Tuesday, April 29, 2008

Hospitality in East and West

Hospitality towards pilgrims was the main theme during the conference 'Hospitalité de’Orient et d’Occident', arranged in Arles by the Union Jacquaire Francaise 29 February - 2 March 2008. More than 100 participants, primarily from the 24 pilgrim organisations of France, but also from Spain, Belgium and Norway, were invited to focus on Hospitality in East and West.


Pilgrim routes in France have long traditions. The pilgrim route to Santiago de Compostela in Spain originated here. Spaniards often call this road "El Camino Francés" (the French road), as most pilgrims travelling to Santiago came from France.

Codex Calixtinus
The first European guide for pilgrims – the five-volume Codex Calixtinus (compiled from 1130 to 1140 under the guidance and leadership of the French monk Aymeric Picaud) – was required reading for most medieval pilgrims before embarking on the road to Galicia. The illuminated manuscripts of the Codex Calixtinus did not only furnish pilgrims with religious guidance, but also with tips on the itinerary, sights to see, relics and shrines to visit.

(Illustration by Celedonio Perelon)

Volume IV tells the legend of why the destination for the pilgrimage is called Santiago de Compostela:

When Charles the Great was trying to conquer Spain in the 700s, St. James revealed himself to the King in a dream. St. James urged the King to liberate his grave from the Moors, telling him that the stars would show him the way to Santiago, hence: Santo Iago (Spanish for St. James) de campus stellae (Latin: from the field of stars: i.e. Saint James from the Field of Stars). The name might also originate from the term Composita Tella, which means burial site.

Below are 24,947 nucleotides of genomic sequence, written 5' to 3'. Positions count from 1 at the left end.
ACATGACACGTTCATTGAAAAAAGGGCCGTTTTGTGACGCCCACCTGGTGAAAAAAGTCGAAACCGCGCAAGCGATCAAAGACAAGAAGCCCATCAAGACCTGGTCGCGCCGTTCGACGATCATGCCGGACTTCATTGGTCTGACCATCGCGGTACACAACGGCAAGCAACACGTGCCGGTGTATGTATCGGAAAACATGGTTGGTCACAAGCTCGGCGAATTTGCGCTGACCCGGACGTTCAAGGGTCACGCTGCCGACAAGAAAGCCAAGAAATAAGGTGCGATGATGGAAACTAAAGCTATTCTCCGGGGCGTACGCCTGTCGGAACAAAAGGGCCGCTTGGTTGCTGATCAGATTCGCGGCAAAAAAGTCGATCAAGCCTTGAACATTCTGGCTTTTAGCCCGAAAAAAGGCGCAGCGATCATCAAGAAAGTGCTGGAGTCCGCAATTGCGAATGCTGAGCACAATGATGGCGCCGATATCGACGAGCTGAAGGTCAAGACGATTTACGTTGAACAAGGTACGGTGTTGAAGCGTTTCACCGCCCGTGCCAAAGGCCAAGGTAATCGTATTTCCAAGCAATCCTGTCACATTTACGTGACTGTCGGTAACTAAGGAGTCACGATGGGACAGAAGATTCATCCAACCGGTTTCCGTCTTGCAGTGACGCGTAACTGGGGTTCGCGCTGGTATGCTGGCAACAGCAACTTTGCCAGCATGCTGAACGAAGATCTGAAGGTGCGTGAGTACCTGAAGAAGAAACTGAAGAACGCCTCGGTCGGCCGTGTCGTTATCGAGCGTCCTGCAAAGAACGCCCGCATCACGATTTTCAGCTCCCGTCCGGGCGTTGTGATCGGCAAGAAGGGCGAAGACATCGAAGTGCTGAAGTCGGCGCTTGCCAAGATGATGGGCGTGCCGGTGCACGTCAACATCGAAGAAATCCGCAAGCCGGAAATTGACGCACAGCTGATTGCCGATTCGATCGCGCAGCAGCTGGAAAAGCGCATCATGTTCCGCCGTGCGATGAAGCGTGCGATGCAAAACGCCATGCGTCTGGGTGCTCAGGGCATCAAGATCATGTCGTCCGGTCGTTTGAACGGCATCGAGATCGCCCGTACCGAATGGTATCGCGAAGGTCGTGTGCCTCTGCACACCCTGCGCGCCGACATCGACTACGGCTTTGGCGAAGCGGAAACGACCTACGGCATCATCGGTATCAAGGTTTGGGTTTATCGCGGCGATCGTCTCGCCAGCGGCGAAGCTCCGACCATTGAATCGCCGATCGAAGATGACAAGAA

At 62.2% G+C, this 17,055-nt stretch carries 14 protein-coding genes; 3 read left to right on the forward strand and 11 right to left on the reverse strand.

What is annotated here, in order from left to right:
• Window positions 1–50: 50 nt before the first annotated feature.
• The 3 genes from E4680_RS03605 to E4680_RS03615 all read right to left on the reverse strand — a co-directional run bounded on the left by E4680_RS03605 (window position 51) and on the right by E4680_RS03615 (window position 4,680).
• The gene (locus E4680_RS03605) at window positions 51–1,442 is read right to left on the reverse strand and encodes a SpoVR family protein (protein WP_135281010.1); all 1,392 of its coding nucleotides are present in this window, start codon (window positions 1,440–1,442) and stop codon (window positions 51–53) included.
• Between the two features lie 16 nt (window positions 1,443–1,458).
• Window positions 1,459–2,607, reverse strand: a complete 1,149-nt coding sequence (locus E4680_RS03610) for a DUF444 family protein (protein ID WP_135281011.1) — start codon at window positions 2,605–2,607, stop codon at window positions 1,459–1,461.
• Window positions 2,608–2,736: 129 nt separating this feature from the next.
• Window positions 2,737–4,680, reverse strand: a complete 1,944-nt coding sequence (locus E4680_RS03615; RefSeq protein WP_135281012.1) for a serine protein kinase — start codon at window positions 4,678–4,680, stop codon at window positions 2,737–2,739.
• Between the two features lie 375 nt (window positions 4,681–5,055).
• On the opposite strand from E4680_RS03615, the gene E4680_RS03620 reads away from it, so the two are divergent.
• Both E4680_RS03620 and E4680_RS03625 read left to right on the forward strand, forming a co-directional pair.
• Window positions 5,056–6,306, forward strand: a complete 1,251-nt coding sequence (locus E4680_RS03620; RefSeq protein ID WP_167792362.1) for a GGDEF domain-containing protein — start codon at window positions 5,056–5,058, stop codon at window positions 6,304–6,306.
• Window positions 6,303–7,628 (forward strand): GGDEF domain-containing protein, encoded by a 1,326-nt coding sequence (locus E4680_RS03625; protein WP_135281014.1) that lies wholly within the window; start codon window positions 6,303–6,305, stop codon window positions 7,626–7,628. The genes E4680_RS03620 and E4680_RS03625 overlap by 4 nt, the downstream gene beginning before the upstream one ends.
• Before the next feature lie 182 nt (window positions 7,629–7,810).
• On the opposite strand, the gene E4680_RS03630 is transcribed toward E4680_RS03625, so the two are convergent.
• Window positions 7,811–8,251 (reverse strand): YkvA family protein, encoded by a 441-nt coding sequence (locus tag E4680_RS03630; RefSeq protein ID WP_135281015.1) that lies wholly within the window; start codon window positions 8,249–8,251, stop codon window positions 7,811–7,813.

Hospitality before and now
During the conference, hospitality was looked at from different angles: as a virtue in the Old and the New Testaments, as a historical and contemporary foundation for Europe’s culture, and as a universal value across national borders and civilizations.

Speakers included Pater Joachim Tsopanoglou, a vicar in the Greek-Orthodox church in Marseilles, Michel Thomas-Penette, director at the European Institute of Cultural Routes, Maria Guerra, President of the French Pilgrim Association, as well as representatives of Spanish and Belgian pilgrim organisations. Hospitality was presented as a moral imperative with roots and traditions stemming from the ancient Middle East, Greek-Roman antiquity and the pilgrimages of the Middle Ages.

Three of the featured speakers were pilgrims themselves: Mahdi (a Muslim), Patrick (a Christian) and Yoann (a Jew) embarked in 2007 on a joint pilgrimage from Jerusalem to Santiago de Compostela, a pilgrimage that probably had more symbolic overtones than merely reaching the destination.


Pilgrims for peace: Patrick, Mahdi and Stein (the author of this article).
Photo: Catherine VINCENT
"We’re walking for peace, to show to the world that togetherness and friendship is possible across religions and life philosophies," they said. This made a lasting impression, not only on the conference participants, but also the mayor of Arles, who invited the pilgrims and the conference participants to a reception at the town hall of Arles.

Pilgrim routes in France


These four are the most well-known in the network of French pilgrim routes:
  • The Tours route, from Tours or Paris (Via Turonensis)